AB - BACKGROUND. Radical prostatectomy continues to comprise the mainstay of therapy for localized prostate carcinoma. However, caring for radical prostatectomy patients accounts for approximately half of the $1.7 billion annual cost of prostate carcinoma treatment. Length of stay (LOS) after surgery appears to be one of the main components of this cost. The first step in reducing cost is to identify those variables associated with LOS. Radical prostatectomy can be performed using two very different surgical techniques and with each technique different costs are incurred. The objective of the current study was to identify factors associated with LOS as a function of surgical approach. To reduce potential biases due to patient requests for longer hospitalization or physician preferences in that regard, secondary objectives were to identify factors associated with time to fluid intake (TTF) and time to consume solid foods (TTS). METHODS. An institutional-based, retrospective chart review of 313 men with clinically localized prostate carcinoma who underwent either a perineal (RPP) or retropubic (RRP) prostatectomy at a single university center from March 1988 to October 1996 was undertaken. Information regarding LOS was available for 311 patients. Linear regression models were used to assess the association between covariables and LOS. Poisson regression models for count data were used to assess associations between covariables and the secondary endpoints of TTF and TTS. Covariables included: preoperative (age, race, prostate specific antigen, Gleason score, clinical stage, lymph node resection, comorbidity, and admission time), intraoperative (surgical approach, surgeon, operative time, estimated blood loss, transfusion requirement, anesthetic approach, and American Society of Anesthesiologists score), and postoperative (pain management complications and transfusions) parameters. RESULTS. The median LOS was 4 days (range, 1-19 days) for RPP and 5 days (range, 3-16 days) for RRP approaches. The final model included six main effects and three interaction terms. Overall, LOS decreased over time with LOS decreasing at a faster rate in patients who underwent RPP. In general, patients who underwent RRP had an increased LOS compared with patients who underwent RPP. Complications from surgery and age increased the LOS for all patients; however, the increase was greater in patients who underwent RPP. In addition, the use of intraoperative epidural anesthesia and the increased use of postoperative narcotics were associated with increased LOS for patients undergoing both surgical approaches. TTF and TTS were significantly longer for patients who underwent the retropubic approach compared with those patients who underwent the perineal approach. After adjustment for surgical approach no other covariables were found to be associated with TTF. After adjustment for surgical approach, the occurrence of complications was found to be associated with TTS, indicating that patients who experienced complications took longer before they could tolerate solid foods. CONCLUSIONS. In view of the importance of clinical care pathways in reducing medical expenditures from radical prostatectomy, the results of the current study may contribute to the further refining of these pathways by highlighting the differences and similarities among the variables affecting LOS as a function of surgical approach. (C) 2000 American Cancer Society.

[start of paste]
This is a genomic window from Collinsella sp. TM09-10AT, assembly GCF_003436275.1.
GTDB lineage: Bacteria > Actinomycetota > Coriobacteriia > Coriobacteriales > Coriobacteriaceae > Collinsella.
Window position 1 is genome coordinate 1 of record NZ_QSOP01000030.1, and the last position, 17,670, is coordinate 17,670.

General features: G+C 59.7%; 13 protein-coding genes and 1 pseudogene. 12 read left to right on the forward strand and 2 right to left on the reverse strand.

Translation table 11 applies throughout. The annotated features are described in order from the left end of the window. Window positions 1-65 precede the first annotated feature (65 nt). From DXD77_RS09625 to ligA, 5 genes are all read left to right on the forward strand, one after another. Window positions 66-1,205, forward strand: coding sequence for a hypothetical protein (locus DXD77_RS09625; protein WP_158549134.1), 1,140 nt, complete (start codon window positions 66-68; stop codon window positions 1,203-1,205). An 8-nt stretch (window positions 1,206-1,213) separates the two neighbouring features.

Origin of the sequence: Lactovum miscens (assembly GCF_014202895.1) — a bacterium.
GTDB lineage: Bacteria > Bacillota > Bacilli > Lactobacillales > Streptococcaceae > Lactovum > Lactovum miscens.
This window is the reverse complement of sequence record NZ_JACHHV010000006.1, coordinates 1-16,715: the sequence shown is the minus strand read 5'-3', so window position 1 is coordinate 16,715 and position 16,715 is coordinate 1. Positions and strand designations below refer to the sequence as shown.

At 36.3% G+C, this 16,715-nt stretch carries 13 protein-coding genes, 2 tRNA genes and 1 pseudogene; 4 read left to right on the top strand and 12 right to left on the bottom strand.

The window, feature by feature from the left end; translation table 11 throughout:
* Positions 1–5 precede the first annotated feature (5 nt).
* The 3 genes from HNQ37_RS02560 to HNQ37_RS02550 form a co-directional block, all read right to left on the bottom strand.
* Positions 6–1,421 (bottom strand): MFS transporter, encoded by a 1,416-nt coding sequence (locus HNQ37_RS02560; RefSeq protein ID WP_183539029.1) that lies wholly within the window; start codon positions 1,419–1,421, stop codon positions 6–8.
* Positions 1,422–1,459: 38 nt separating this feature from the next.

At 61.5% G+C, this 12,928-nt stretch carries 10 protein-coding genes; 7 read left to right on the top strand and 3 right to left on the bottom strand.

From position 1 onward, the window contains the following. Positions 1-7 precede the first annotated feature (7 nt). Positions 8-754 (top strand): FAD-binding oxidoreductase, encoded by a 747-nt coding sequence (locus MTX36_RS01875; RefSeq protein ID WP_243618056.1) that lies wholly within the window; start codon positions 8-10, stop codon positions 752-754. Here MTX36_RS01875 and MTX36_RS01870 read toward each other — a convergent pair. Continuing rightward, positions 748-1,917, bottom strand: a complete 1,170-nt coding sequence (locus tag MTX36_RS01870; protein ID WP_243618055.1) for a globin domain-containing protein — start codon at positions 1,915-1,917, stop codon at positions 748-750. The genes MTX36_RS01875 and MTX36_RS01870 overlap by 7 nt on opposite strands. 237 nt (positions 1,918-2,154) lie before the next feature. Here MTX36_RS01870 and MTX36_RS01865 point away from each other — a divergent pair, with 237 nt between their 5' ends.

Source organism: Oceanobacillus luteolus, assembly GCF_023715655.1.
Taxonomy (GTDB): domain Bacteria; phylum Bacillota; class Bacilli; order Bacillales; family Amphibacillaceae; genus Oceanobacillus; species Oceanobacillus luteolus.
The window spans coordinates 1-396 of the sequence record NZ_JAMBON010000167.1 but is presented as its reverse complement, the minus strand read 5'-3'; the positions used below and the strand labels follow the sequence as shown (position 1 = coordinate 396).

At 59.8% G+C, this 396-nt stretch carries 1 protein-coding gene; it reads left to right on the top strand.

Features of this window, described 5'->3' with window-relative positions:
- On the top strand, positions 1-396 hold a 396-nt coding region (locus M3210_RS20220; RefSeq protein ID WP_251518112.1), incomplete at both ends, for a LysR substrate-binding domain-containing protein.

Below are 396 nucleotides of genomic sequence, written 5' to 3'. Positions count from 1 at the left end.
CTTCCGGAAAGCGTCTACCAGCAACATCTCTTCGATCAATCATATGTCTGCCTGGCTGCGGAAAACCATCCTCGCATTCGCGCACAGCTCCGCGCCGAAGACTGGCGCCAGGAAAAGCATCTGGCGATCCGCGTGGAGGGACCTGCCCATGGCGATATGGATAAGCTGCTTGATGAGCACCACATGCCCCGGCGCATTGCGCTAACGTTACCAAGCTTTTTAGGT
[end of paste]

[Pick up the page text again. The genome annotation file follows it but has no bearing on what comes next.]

KW - Adenocarcinoma

KW - Follow-up studies

KW - Prostate neoplasms

KW - Radical prostatectomy